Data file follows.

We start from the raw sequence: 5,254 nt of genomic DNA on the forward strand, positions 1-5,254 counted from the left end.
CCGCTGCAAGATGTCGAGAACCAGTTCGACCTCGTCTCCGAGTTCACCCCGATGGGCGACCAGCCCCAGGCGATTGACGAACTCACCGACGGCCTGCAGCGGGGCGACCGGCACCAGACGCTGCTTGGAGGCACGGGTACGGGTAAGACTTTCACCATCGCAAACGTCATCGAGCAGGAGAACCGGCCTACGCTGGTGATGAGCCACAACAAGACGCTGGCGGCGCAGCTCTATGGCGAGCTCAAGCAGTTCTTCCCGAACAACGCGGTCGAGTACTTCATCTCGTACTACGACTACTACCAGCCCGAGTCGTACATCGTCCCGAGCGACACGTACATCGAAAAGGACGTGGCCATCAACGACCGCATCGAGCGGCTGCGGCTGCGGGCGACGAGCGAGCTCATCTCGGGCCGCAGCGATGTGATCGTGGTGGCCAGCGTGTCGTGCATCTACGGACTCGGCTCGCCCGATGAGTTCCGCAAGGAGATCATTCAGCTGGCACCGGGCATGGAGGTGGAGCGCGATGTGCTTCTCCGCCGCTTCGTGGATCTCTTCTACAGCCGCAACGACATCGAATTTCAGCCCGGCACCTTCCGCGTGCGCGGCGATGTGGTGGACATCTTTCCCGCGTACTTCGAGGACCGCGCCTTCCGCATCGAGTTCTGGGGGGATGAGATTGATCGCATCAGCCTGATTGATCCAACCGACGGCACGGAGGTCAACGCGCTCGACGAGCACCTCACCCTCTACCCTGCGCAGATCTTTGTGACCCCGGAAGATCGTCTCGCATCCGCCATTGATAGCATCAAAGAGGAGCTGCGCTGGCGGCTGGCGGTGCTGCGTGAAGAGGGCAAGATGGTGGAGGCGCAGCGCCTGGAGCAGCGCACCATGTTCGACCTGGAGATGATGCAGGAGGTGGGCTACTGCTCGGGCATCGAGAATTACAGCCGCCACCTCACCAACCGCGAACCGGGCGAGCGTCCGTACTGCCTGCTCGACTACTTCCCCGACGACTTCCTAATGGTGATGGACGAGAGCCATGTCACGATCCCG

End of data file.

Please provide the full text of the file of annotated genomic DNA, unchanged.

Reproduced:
We start from the raw sequence: 5,254 nt of genomic DNA on the forward strand, positions 1-5,254 counted from the left end.
CCGCTGCAAGATGTCGAGAACCAGTTCGACCTCGTCTCCGAGTTCACCCCGATGGGCGACCAGCCCCAGGCGATTGACGAACTCACCGACGGCCTGCAGCGGGGCGACCGGCACCAGACGCTGCTTGGAGGCACGGGTACGGGTAAGACTTTCACCATCGCAAACGTCATCGAGCAGGAGAACCGGCCTACGCTGGTGATGAGCCACAACAAGACGCTGGCGGCGCAGCTCTATGGCGAGCTCAAGCAGTTCTTCCCGAACAACGCGGTCGAGTACTTCATCTCGTACTACGACTACTACCAGCCCGAGTCGTACATCGTCCCGAGCGACACGTACATCGAAAAGGACGTGGCCATCAACGACCGCATCGAGCGGCTGCGGCTGCGGGCGACGAGCGAGCTCATCTCGGGCCGCAGCGATGTGATCGTGGTGGCCAGCGTGTCGTGCATCTACGGACTCGGCTCGCCCGATGAGTTCCGCAAGGAGATCATTCAGCTGGCACCGGGCATGGAGGTGGAGCGCGATGTGCTTCTCCGCCGCTTCGTGGATCTCTTCTACAGCCGCAACGACATCGAATTTCAGCCCGGCACCTTCCGCGTGCGCGGCGATGTGGTGGACATCTTTCCCGCGTACTTCGAGGACCGCGCCTTCCGCATCGAGTTCTGGGGGGATGAGATTGATCGCATCAGCCTGATTGATCCAACCGACGGCACGGAGGTCAACGCGCTCGACGAGCACCTCACCCTCTACCCTGCGCAGATCTTTGTGACCCCGGAAGATCGTCTCGCATCCGCCATTGATAGCATCAAAGAGGAGCTGCGCTGGCGGCTGGCGGTGCTGCGTGAAGAGGGCAAGATGGTGGAGGCGCAGCGCCTGGAGCAGCGCACCATGTTCGACCTGGAGATGATGCAGGAGGTGGGCTACTGCTCGGGCATCGAGAATTACAGCCGCCACCTCACCAACCGCGAACCGGGCGAGCGTCCGTACTGCCTGCTCGACTACTTCCCCGACGACTTCCTAATGGTGATGGACGAGAGCCATGTCACGATCCCG